Jason Advedesian PhD, who studies the impact of the brain on ACL injury, confirms this further. If an athlete is slow in their reaction time, knee instability is more likely to occur, and the torque on it increases. What better way than to improve an athlete’s reactivity than to have them grow up with free play and fun small-sided games?

Athletes learn how to become both fast movers and fast thinkers in this environment. Their reaction becomes sharp. No amount of over-coached snap downs and fake “agility” drills that are the furthest thing from agility will help female soccer players in their reactive ability.

No amount of over-coached snap downs and fake agility drills that are the furthest thing from agility will help female soccer players with their reactive ability. Click To Tweet

It’s the spontaneity we need to bring back. Neural pathways fire fast when the protective layer, the myelin sheath, is strong. Myelin becomes durable from play, problem solving, and creative expression, but also, from consuming A LOT of healthy fatty acids in childhood and throughout old age (more on the nutrition disaster in soccer players later in this article). Our young girls don’t need to be abused year-round by leagues, organized games and practices. They aren’t robots. From ages 8-12 is when we need to optimize their motor skill development and expose them to new, fun environments that aren’t their primary sport.

From ages 8-12 is when we need to optimize their motor skill development and expose them to new, fun environments that aren't their primary sport. Click To Tweet

Too many young girls and adolescent girls play for over 8 months out of the year, tallying up more competitive matches than the pros. For the growing and maturing female body, with all of its physical changes during the growth spurt, this becomes a dire situation. It’s a ticking time bomb before this manifests into a greater breakdown in the knee when they grow into adult athletes.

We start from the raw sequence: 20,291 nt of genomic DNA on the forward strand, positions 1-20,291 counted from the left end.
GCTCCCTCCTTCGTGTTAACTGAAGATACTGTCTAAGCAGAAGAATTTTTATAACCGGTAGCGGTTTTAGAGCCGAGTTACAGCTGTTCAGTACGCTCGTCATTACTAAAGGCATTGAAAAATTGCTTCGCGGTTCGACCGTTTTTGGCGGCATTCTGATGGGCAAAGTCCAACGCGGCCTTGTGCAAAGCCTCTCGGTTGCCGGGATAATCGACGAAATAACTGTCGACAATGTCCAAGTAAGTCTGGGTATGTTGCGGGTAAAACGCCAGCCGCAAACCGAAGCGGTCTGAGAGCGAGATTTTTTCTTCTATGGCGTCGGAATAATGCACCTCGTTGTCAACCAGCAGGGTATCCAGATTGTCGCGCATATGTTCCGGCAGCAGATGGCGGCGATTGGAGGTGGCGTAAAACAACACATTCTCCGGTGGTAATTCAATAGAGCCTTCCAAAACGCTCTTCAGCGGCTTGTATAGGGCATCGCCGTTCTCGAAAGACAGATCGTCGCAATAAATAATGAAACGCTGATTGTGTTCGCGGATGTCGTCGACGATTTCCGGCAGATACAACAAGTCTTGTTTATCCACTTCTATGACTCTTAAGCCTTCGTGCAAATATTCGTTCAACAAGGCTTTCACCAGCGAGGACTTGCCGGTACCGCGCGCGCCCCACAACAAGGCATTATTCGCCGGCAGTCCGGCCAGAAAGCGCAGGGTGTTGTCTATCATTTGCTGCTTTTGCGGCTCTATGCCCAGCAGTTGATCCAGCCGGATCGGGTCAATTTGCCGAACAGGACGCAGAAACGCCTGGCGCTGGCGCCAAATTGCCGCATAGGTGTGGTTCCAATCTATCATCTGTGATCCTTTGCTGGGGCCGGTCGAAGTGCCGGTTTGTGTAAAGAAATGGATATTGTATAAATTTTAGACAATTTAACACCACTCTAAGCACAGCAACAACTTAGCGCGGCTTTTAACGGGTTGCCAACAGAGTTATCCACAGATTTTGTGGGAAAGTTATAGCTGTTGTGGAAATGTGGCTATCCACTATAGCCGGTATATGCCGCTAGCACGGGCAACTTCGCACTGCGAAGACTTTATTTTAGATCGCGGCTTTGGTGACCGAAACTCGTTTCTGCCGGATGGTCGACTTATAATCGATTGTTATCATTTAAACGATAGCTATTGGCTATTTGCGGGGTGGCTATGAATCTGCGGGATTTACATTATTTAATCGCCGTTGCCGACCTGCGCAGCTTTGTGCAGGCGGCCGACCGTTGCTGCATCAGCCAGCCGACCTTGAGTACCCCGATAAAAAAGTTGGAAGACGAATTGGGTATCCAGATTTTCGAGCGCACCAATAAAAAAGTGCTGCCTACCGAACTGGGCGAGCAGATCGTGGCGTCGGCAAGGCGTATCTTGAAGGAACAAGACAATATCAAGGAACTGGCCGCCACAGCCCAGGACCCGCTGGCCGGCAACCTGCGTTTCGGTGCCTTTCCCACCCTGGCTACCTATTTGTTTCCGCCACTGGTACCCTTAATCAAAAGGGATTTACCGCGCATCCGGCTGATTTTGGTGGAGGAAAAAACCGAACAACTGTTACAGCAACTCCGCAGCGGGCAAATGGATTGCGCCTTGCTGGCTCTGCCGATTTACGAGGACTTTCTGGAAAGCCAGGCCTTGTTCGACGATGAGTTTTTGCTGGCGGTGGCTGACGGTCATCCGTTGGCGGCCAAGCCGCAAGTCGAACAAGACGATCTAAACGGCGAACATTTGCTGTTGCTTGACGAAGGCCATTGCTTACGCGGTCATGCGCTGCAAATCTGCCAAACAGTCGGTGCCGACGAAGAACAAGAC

More girls need to be built into more well-rounded athletes who have a broad foundation of athletic skills. They need to start young during the most plastic years of physical and cognitive growth.

Primary sport year-round ruins this, and overuse of a few muscle groups leads to bigger deficiencies, imbalances, and injuries later in life. It’s tantamount to wanting to be a scientist and only learning science in childhood and adolescence. Then, as an adult, they lack communication, writing, reading, and creative skills to function in society.

For more information on a long-term athlete development model that looks out for the well-being and overall physical development of the athlete, check out the National Strength and Conditioning Association Position Statement paper HERE.

2. Year-round Strength

The research on the benefits of strength training for female athletes is overwhelming. And sure, there could be more studies on the female population, but we have enough to know that girls can’t go wrong getting strong.

There could be more studies on the female population, but we have enough to know that girls can't go wrong getting strong. Click To Tweet

Anyone who has time to go on Google scholar and sift through the medical journals will see that we actually have enough information on the benefits of strength training for mitigating injury. ACL injuries can be reduced by over 60% if girls strength train consistently (Tim Hewett PhD is a great resource).

My healthiest female soccer players train strength year-round. They refuse to wither away in season, and they understand the importance of maintaining their muscular gains to handle the year-round sport load. When sport load is greater than tissue tolerance, that equals injury. The equation is simple and not rocket science. Muscles need to be able to handle stress. Wearing and tearing them with the just games isn’t getting muscles any stronger. It’s only breaking them down more. Eventually, the tissue needs a new stimulus, namely a loaded stimulus with weights, firing new muscle groups, to adapt, and get strong.